Two first-in-human, open-label, phase I dose-escalation safety trials of MEDI-528, a monoclonal antibody against interleukin-9, in healthy adult volunteers

Barbara White, Francisco Leon, Wendy White, Gabriel Robbie

Research output: Contribution to journalArticle

Abstract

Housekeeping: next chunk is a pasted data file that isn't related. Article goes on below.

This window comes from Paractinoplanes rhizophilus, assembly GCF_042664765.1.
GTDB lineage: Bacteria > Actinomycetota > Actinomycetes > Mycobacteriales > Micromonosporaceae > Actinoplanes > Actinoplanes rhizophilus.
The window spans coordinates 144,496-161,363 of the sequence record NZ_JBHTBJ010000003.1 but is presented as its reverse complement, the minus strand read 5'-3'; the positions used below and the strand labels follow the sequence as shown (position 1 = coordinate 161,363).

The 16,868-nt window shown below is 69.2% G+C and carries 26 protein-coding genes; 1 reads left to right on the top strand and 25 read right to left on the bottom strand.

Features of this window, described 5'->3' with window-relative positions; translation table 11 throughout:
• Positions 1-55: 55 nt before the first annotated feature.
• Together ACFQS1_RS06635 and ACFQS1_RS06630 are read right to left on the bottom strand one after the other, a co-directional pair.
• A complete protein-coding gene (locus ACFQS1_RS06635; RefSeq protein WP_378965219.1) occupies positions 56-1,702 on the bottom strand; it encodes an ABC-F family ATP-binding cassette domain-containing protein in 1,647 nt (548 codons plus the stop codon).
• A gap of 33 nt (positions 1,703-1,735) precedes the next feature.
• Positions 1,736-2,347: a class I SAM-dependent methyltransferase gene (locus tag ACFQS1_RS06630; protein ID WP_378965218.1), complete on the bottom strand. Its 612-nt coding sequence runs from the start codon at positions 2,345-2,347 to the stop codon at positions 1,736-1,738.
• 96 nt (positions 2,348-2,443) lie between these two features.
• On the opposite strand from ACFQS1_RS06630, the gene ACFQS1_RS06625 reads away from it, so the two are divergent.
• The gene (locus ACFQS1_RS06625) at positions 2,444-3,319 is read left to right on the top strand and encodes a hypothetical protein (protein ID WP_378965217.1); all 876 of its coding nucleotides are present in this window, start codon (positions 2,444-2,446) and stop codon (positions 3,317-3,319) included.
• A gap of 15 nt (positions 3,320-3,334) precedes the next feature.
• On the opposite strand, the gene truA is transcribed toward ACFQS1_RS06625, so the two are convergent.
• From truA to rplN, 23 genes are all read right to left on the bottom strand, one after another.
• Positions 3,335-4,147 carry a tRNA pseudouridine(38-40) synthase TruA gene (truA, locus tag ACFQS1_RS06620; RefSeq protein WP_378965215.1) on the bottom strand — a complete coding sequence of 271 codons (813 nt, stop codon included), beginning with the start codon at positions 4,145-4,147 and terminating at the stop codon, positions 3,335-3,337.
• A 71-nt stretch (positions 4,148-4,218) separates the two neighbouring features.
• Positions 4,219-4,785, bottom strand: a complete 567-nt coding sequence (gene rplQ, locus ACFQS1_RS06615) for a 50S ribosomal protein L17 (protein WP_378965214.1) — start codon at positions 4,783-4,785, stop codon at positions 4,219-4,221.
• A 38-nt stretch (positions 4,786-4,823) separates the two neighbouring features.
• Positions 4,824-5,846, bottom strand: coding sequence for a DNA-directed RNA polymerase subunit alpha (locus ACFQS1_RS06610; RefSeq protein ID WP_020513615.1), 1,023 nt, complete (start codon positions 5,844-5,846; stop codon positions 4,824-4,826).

Background: Interleukin-9 (IL-9) is involved in pathogenic aspects of the asthmatic response, including induction of the proliferation of T-helper type 2 lymphocytes, mucus production, and mast-cell differentiation, proliferation, and recruitment to the lung. In preclinical studies in mice, inhibition of IL-9 through neutralizing monoclonal antibody (mAb) treatment partially reduced airway hyperresponsive-ness and mast-cell progenitor migration to the lung. Objective: The goal of the present studies was to determine the safety and pharmacokinetic profiles and im-munogenicity of MEDI-528, a humanized immunoglobulin G1k anti-IL-9 mAb, in healthy adult volunteers. Methods: In separate open-label, Phase I dose-escalation studies, single doses of MEDI-528 0.3, 1.0, 3.0, or 9.0 mg/kg were administered as an intravenous infusion (20 mg/min administered over 1-40 minutes, depending on dose) and by subcutaneous injection. All subjects were followed for 84 days. Any laboratory test value outside the normal reference range was considered an adverse event (AE). Results: Twenty-four subjects were enrolled in the intravenous study, and 29 subjects were enrolled in the subcutaneous study. No deaths or serious or severe AEs occurred in either study. The most frequently reported AEs in the intravenous study were laboratory test abnormalities; the most frequently reported AEs in the subcutaneous study were pharyngolaryngeal pain, palpable lymph nodes, and laboratory test abnormalities. The single-dose pharmacokinetics of MEDI-528 were linear and dose proportional over the dose range studied with both routes of administration. The mean t1/2 after intravenous administration was ~26 days (range, 25-28 days); the mean t1/2 after subcutaneous administration ranged from 33 to 87 days across doses. A low titer (1:80) of antibodies to MEDI-528 was detected on day 84 in a single volun- teer receiving intravenous MEDI-528 3.0 mg/kg. No antibody titers were detected in any of the volunteers receiving subcutaneous MEDI-528. Conclusions: Administered intravenously or subcu-taneously, MEDI-528 had an acceptable safety profile and exhibited linear pharmacokinetics over the dose range studied in healthy adults in these Phase I studies. The findings support further investigation of MEDI-528 in multiple-dose trials in patients with asthma. ClinicalTrials.gov Identification numbers: NCT00192296 (intravenous study); NCT00116168 (subcutaneous study).